#include <iostream>
#include <unistd.h>

using namespace std;

int main() {

    cout << "Line 1..." << flush;

    usleep(500000);

    cout << "\nLine 2" << endl;

    cout << "Line 3" << endl ;

    return 0;
}

Run this program: you'll notice that it prints line 1, pauses, then prints line 2 and 3. Now remove the flush call and run the program again- you'll notice that the program pauses and then prints all 3 lines at the same time. The first line is buffered before the program pauses, but because the buffer is never flushed, line 1 is not outputted until the endl call from line 2.

2
  • Another way to illustrate this is to cout << "foo" << flush; std::abort();. If you comment out/remove << flush, there's NO OUTPUT! PS: standard-out-debugging DLLs that call abort is a nightmare. DLLs should never call abort. Oct 25 '19 at 14:13
  • Tested it myself, for some reason despite the fact I remove the flush it still does the same thing: it prints line 1, pauses, then prints line 2 and 3. Apr 28 at 3:10
7

A stream is connected to something. In the case of standard output, it could be the console/screen or it could be redirected to a pipe or a file. There is a lot of code between your program and, for example, the hard disk where the file is stored. For example, the operating system is doing stuff with any file or the disk drive itself might be buffering data to be able to write it in fixed size blocks or just to be more efficient.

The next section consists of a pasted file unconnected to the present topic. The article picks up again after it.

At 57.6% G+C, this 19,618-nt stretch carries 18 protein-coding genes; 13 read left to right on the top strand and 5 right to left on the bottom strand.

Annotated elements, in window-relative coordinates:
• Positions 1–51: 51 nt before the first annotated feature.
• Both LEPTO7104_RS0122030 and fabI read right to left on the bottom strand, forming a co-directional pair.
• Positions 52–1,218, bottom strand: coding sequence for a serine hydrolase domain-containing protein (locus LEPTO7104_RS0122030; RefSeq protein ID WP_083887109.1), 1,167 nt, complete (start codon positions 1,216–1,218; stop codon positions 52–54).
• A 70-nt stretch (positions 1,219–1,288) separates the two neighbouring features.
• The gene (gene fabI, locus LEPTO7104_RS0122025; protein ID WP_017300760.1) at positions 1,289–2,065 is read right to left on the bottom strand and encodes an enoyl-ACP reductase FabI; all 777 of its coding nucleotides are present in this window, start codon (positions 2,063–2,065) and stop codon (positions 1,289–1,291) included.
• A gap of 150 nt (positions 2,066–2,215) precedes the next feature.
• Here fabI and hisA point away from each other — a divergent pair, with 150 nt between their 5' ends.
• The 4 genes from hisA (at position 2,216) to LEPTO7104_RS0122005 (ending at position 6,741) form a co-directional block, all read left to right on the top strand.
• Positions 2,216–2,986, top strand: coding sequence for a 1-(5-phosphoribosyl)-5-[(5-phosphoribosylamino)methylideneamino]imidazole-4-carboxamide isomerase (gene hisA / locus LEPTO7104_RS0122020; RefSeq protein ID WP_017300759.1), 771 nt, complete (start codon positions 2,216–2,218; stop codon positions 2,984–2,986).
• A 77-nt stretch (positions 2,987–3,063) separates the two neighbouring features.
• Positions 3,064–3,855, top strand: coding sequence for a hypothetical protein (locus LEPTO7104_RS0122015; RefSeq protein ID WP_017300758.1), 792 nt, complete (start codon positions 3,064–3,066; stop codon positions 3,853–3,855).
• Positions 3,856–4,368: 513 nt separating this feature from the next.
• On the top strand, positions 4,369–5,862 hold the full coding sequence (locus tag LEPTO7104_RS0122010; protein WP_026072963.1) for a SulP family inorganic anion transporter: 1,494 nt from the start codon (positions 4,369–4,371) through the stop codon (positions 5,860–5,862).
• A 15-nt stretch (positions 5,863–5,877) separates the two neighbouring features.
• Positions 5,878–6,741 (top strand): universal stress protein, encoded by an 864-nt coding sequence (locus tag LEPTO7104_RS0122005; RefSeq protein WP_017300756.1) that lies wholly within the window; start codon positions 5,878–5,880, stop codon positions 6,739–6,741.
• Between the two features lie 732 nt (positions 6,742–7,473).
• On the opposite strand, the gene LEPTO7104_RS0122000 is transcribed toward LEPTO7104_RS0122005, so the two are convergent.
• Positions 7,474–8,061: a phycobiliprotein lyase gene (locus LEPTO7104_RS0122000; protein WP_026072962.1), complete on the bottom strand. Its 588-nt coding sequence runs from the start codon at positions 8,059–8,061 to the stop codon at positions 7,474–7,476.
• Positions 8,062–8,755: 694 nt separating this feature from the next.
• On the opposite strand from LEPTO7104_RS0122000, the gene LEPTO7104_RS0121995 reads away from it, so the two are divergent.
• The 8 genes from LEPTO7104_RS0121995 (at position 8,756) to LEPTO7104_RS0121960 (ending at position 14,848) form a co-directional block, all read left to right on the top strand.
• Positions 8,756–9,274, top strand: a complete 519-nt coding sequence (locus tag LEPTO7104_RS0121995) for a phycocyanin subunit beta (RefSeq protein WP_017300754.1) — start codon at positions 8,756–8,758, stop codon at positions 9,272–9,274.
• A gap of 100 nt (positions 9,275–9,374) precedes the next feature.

When you flush the stream, it tells the language libraries, the os and the hardware that you want to any characters that you have output so far to be forced all the way to storage. Theoretically, after a 'flush', you could kick the cord out of the wall and those characters would still be safely stored.

I should mention that the people writing the os drivers or the people designing the disk drive might are free to use 'flush' as a suggestion and they might not really write the characters out. Even when the output is closed, they might wait a while to save them. (Remember that the os does all sorts of things at once and it might be more efficient to wait a second or two to handle your bytes.)

So a flush is a sort of checkpoint.

One more example: If the output is going to the console display, a flush will make sure the characters actually get all the way out to where the user can see them. This is an important thing to do when you are expecting keyboard input. If you think you have written a question to the console and its still stuck in some internal buffer somewhere, the user doesn't know what to type in answer. So, this is a case where the flush is important.

1
  • Your answer makes easy to understand. Thank you!
    – mandy1339
    Jan 28 at 1:50